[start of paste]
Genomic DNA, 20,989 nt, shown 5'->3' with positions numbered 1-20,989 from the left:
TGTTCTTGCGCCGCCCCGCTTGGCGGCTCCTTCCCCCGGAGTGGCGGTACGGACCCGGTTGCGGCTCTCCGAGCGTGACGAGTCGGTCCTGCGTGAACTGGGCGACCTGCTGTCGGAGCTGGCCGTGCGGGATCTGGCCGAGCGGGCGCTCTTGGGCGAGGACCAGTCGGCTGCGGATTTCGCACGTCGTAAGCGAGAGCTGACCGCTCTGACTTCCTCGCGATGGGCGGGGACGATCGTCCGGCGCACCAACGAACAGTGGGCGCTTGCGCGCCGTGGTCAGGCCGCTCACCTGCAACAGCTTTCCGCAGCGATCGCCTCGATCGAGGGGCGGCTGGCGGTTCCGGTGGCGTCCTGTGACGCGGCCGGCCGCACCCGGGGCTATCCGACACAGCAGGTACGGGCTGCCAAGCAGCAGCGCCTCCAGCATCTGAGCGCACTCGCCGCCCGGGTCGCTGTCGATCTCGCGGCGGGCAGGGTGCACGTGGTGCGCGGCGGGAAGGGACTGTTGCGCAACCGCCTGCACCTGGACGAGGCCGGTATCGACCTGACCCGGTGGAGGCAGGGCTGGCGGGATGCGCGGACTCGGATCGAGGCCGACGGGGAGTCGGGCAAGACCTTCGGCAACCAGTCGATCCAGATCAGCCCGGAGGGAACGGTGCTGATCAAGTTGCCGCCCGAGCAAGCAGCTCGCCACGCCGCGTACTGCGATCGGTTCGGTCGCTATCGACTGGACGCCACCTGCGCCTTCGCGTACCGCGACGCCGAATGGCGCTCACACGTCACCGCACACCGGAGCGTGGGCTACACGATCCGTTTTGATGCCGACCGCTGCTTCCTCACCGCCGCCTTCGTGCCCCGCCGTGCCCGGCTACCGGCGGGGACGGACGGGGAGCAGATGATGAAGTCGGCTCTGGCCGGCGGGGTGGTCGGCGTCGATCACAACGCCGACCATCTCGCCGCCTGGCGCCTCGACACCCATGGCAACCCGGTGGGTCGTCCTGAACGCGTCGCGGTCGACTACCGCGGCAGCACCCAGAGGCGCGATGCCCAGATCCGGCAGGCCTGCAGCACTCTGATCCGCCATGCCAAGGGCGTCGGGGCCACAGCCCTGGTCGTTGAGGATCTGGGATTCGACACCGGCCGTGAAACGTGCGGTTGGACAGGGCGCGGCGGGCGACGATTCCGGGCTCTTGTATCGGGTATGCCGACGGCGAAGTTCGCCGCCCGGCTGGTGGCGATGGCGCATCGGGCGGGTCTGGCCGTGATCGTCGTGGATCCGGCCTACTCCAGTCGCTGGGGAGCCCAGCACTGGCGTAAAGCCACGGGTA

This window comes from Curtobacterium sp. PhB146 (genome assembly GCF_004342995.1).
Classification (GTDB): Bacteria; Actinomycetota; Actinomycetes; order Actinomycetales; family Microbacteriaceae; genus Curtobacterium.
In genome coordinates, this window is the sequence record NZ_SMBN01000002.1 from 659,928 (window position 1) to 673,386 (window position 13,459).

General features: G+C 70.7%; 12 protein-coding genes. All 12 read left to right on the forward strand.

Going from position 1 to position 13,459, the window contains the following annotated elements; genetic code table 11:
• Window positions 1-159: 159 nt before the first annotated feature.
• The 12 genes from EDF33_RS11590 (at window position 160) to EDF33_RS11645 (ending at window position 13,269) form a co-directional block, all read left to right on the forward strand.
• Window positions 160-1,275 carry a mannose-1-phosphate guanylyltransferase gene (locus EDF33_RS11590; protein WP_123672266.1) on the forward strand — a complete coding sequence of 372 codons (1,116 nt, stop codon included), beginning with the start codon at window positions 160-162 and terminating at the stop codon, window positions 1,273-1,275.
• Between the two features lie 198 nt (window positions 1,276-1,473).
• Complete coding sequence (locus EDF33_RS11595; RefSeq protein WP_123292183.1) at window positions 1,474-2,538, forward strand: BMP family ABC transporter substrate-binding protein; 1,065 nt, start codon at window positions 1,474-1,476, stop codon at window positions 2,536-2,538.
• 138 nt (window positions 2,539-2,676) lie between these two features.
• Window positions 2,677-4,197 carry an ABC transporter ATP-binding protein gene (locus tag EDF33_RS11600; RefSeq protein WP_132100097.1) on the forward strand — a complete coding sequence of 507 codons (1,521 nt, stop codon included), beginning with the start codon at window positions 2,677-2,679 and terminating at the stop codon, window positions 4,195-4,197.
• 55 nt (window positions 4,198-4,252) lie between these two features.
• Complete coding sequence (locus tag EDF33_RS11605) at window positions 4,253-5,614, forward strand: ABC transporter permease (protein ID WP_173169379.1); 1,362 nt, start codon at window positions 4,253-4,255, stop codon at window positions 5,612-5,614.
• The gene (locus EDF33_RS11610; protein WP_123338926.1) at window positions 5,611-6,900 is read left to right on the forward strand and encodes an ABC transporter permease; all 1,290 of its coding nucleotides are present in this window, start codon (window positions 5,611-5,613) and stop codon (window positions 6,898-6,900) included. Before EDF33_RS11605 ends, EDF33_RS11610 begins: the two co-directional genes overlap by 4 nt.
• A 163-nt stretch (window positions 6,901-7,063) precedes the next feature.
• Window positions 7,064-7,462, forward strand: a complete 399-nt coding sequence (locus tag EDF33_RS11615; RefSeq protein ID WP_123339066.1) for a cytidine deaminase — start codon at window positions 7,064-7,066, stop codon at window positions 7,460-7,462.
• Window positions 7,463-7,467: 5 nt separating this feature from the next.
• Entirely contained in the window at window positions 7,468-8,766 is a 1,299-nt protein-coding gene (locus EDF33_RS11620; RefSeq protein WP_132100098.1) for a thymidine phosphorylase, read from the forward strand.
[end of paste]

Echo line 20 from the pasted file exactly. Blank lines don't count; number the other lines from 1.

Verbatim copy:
• Window positions 7,463-7,467: 5 nt separating this feature from the next.